The Robertson Panel, The Scientific Advisory Panel on Unidentified Flying Objects Convened by the CIA

The Robertson Panel, The Scientific Advisory Panel on Unidentified Flying Objects Convened by the CIA

Background

The Robertson Panel was a scientific committee which met in January 1953 headed by Howard P. Robertson. The Panel arose from a recommendation to the Intelligence Advisory Committee (IAC) in December 1952 from a Central Intelligence Agency (CIA) review of the U.S. Air Force investigation into unidentified flying objects, Project Blue Book.  The CIA review itself was in response to widespread reports of unidentified flying objects, especially in the Washington, D.C. area during the summer of 1952.

The panel was briefed on U.S. military activities and intelligence; hence the report was originally classified Secret. Later declassified, the Robertson Panel’s report concluded that UFOs were not a direct threat to national security, but could pose an indirect threat by overwhelming standard military communications due to public interest in the subject. Most UFO reports, they concluded, could be explained as misidentification of mundane aerial objects, and the remaining minority could, in all likelihood, be similarly explained with further study.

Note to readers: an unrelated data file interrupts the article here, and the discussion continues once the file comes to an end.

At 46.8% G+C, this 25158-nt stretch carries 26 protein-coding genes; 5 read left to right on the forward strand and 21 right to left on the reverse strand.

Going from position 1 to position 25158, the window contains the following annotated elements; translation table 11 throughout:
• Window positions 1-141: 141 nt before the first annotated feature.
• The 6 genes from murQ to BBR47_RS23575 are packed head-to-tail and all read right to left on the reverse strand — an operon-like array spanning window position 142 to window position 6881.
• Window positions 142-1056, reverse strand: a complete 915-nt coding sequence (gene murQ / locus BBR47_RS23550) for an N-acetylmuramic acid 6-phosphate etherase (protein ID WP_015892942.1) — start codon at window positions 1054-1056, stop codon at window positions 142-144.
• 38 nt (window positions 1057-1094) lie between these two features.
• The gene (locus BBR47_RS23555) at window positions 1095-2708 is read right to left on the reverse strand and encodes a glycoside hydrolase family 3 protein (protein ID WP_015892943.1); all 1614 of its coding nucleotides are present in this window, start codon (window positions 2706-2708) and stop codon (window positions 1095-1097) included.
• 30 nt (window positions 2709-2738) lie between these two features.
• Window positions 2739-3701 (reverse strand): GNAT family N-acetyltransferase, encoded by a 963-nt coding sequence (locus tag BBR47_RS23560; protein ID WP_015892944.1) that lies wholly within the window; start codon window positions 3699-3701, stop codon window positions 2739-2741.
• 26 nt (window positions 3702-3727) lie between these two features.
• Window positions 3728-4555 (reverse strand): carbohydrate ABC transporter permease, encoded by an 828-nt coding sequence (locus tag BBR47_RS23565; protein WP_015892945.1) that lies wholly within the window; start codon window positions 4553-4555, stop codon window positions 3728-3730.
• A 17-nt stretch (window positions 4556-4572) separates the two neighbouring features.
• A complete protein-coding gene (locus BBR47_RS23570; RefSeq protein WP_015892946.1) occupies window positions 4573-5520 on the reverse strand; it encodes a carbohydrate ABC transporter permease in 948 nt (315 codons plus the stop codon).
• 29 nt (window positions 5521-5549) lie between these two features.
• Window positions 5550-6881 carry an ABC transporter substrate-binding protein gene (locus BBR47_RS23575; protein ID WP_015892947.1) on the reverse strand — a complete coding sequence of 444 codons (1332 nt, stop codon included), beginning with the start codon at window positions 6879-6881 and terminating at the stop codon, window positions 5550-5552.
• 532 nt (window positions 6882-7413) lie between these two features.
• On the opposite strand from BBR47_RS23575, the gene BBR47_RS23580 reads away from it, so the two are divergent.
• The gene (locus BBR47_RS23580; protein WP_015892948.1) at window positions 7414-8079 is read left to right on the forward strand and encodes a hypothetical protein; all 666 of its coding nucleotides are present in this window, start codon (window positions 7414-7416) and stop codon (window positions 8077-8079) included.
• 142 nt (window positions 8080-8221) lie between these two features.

The Robertson Panel recommended that a public education campaign should be undertaken in order to reduce public interest in the subject, minimising the risk of swamping Air Defence systems with reports at critical times, and that civilian UFO groups should be monitored.  The Robertson Panel’s report was contained within a larger internal CIA report by F C Durant, a CIA officer who served as Secretary to the Panel, which summarizes the activities of the panel and its conclusions. This wider document is commonly referred to as the Durant Report.

Document Archive

 The Robertson Panel Report, January 14 – 18, 1953 [28 Pages, 1.8MB]

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